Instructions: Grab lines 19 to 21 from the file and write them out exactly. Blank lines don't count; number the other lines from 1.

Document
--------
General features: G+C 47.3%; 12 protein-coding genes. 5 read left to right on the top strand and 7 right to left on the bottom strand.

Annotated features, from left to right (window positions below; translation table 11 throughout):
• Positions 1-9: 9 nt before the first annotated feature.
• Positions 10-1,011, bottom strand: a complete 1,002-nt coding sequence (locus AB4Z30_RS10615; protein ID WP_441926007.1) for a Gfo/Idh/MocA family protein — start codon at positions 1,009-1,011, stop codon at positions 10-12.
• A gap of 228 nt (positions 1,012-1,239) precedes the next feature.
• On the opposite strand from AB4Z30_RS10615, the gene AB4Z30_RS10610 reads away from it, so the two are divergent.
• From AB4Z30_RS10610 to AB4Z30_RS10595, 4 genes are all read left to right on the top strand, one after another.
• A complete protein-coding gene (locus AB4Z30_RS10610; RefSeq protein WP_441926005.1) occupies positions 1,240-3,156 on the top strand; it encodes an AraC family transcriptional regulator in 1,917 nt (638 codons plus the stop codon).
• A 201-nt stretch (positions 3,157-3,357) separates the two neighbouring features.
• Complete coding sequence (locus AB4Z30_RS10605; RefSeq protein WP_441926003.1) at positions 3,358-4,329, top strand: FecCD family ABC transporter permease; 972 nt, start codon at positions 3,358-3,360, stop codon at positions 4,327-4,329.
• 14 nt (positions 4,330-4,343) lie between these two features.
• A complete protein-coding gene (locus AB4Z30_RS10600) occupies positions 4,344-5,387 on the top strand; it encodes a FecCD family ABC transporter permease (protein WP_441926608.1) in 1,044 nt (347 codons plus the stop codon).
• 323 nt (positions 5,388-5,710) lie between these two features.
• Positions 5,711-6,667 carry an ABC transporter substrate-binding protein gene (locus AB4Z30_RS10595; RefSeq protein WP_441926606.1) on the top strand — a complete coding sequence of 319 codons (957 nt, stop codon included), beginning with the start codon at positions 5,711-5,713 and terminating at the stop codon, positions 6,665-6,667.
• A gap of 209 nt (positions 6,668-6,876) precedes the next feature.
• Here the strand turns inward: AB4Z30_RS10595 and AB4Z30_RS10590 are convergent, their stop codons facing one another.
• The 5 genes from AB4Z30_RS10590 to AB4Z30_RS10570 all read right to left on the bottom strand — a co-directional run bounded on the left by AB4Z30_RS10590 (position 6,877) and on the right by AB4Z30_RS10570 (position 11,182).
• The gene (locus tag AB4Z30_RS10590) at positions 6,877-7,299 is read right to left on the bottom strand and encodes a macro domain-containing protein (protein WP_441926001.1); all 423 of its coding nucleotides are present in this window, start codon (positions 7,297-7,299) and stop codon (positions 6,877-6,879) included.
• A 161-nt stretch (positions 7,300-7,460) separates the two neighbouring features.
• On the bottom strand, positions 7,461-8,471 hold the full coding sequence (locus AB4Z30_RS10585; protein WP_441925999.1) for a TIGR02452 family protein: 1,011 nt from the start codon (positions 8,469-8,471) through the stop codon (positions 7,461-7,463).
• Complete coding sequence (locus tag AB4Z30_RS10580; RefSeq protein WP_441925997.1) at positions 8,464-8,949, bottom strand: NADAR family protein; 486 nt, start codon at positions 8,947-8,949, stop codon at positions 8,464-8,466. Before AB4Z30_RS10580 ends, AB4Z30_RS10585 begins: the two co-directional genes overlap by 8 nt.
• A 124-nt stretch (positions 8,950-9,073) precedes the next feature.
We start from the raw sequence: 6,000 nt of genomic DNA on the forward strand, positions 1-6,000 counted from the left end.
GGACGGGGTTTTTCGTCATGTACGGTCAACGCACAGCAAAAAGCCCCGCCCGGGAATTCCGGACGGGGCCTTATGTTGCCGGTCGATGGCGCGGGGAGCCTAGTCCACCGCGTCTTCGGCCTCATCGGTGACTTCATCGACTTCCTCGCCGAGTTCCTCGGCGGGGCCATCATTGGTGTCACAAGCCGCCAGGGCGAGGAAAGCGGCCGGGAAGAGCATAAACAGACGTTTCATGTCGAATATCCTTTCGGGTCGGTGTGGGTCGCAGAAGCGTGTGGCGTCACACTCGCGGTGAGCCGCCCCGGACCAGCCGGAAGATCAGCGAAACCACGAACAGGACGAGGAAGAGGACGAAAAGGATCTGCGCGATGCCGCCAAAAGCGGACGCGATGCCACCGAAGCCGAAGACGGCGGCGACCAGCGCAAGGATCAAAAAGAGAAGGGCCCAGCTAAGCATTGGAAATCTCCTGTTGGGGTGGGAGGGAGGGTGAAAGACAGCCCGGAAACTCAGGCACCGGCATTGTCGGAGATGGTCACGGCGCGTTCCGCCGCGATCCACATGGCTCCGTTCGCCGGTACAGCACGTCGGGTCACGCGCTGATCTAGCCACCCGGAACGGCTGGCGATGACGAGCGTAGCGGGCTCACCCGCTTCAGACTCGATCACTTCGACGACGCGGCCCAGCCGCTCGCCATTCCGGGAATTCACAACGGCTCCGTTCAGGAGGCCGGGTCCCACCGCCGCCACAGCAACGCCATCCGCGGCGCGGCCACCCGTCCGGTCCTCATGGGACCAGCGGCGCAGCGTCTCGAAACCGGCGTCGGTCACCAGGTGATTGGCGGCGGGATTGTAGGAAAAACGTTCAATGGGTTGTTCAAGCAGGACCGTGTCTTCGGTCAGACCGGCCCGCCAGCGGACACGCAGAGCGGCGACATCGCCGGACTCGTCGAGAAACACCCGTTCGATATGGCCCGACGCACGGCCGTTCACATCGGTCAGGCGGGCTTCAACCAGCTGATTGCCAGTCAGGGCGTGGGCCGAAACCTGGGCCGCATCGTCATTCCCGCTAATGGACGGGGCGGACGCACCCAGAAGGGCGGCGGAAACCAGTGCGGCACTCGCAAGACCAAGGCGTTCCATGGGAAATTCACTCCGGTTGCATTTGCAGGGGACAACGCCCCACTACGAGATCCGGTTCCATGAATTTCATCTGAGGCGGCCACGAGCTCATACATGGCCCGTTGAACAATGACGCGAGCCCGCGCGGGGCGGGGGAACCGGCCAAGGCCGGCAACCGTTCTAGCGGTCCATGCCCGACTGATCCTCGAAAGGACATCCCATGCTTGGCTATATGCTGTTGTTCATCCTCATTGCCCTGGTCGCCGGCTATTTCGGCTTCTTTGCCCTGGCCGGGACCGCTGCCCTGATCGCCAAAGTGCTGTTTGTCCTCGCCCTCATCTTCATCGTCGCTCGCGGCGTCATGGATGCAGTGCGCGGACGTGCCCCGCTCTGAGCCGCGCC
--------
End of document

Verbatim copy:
• A 161-nt stretch (positions 7,300-7,460) separates the two neighbouring features.
• On the bottom strand, positions 7,461-8,471 hold the full coding sequence (locus AB4Z30_RS10585; protein WP_441925999.1) for a TIGR02452 family protein: 1,011 nt from the start codon (positions 8,469-8,471) through the stop codon (positions 7,461-7,463).
• Complete coding sequence (locus tag AB4Z30_RS10580; RefSeq protein WP_441925997.1) at positions 8,464-8,949, bottom strand: NADAR family protein; 486 nt, start codon at positions 8,947-8,949, stop codon at positions 8,464-8,466. Before AB4Z30_RS10580 ends, AB4Z30_RS10585 begins: the two co-directional genes overlap by 8 nt.